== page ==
California Betting Ballot Set to Pit Multi-Million War Chests

The fight for legalized sports betting in California is becoming the most-expensive ballot initiative in the US, having raised around $400 million so far and still counting, as casino operating tribes and leading online sports betting operators are pitted against each other, reported ABC News.                                              

Opposing Camps Prepare to Fight for Votes

Proposition 26, backed by the wealthy Native tribes which pursue a sports betting model with in-person wagering at the tribal casinos and the four licensed horse racetracks only, and its Yes on 26, No on 27 political committee, raised $108 million, according to the state records.

Three of the tribes operating their own casinos, the Federated Indians of Graton Rancheria, the Pechanga Band of Indians, and the Yocha Dehe Wintun Nation, were among the main donors, raising $30 million, $25 million and $20 million, respectively.

A committee backed by tribes including the San Manuel Band of Mission Indians and aligned with Proposition 26 by seeking to defeat Proposition 27, has chipped in with another $91 million, bringing the total funds raised in support of retail sports betting to nearly $200 million.

Proposition 27, backed by the big players in online sports betting, DraftKings, FanDuel and BetMGM,  other operators and sports leagues, and is arguing for a sports betting model which allows betting on the internet and over mobile devices, and its Yes on 27 political committee, has generated so far around $169 million in donations and loans for the campaign.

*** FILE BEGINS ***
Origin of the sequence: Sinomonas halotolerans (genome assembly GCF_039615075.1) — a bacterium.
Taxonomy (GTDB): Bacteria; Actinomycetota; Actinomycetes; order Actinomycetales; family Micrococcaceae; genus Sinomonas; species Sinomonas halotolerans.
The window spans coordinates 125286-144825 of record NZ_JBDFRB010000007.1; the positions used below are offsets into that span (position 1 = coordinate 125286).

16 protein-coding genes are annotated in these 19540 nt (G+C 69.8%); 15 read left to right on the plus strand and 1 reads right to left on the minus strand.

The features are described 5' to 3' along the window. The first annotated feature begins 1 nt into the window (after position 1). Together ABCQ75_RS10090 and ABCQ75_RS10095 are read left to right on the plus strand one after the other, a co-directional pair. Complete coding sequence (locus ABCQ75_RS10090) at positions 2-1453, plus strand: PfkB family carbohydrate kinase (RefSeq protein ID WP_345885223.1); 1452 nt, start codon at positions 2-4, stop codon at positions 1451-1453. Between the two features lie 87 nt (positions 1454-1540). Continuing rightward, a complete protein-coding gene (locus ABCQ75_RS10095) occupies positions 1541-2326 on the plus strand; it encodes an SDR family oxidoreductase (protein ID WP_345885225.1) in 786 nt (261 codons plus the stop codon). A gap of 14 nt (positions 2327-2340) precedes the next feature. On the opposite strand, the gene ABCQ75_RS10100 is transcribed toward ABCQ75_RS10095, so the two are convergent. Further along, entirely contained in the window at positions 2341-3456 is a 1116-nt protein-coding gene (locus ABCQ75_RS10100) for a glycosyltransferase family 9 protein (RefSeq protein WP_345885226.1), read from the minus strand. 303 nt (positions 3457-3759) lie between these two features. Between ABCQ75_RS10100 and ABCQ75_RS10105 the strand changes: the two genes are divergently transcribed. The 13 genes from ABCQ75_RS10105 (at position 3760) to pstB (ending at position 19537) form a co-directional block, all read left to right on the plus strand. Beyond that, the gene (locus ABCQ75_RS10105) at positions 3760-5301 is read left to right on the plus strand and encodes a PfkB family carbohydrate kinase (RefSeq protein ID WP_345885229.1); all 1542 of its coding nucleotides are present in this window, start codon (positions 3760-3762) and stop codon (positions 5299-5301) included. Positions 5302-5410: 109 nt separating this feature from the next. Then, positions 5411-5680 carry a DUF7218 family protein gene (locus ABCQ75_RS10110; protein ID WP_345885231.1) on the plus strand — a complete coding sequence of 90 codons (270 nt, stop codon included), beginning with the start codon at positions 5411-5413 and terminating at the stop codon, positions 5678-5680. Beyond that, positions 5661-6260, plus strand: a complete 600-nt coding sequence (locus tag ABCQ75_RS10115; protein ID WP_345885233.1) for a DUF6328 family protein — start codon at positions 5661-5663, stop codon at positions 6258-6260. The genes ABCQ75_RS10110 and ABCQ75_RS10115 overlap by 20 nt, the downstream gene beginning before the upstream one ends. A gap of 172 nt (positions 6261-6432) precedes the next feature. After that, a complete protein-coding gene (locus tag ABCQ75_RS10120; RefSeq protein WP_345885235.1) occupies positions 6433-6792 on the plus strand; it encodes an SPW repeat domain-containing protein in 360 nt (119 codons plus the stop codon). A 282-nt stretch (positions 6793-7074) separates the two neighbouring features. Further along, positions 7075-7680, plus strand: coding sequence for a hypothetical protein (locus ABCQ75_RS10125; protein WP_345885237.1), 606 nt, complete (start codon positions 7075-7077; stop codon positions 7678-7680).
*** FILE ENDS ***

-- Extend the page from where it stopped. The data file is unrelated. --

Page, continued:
Another $41 million raised by a committee opposing Proposition 26 and backed by card clubs is bringing the total funds favoring Proposition 27 to over $210 million. And they might well need more to sway the public opinion as a recent poll suggested only 34% of Californians would vote in favor of Proposition 27.

The total amount of money raised sets a new national record for a ballot initiative fight and will more than double the previous record set in California in 2020 with another seven weeks until the November 8 deadline date.

Fiscal Benefits from Both Propositions Unclear

Analyses conducted by the nonpartisan Legislative Analyst’s Office on both proposals concluded that the fiscal benefits each proposition may bring to the state are unclear, despite the lofty sums banded around by both camps as income projections.

Proposition 27 brings up an element of uncertainty related to the number of entities that will offer sports betting and the number of people willing to wager, the office concluded, admitting that the proposition may generate millions of dollars each year, yet this income would not represent new dollars as people who will wager will do so with money shifted from another activity such as lottery tickets or shopping.

As for Proposition 26, state analysts believe fiscal benefits depend on the way state-tribal compacts will be modified to allow sports betting, concluding that the proposition may increase state revenue by tens of thousands of dollars annually but will also increase the cost of enforcement and regulation.

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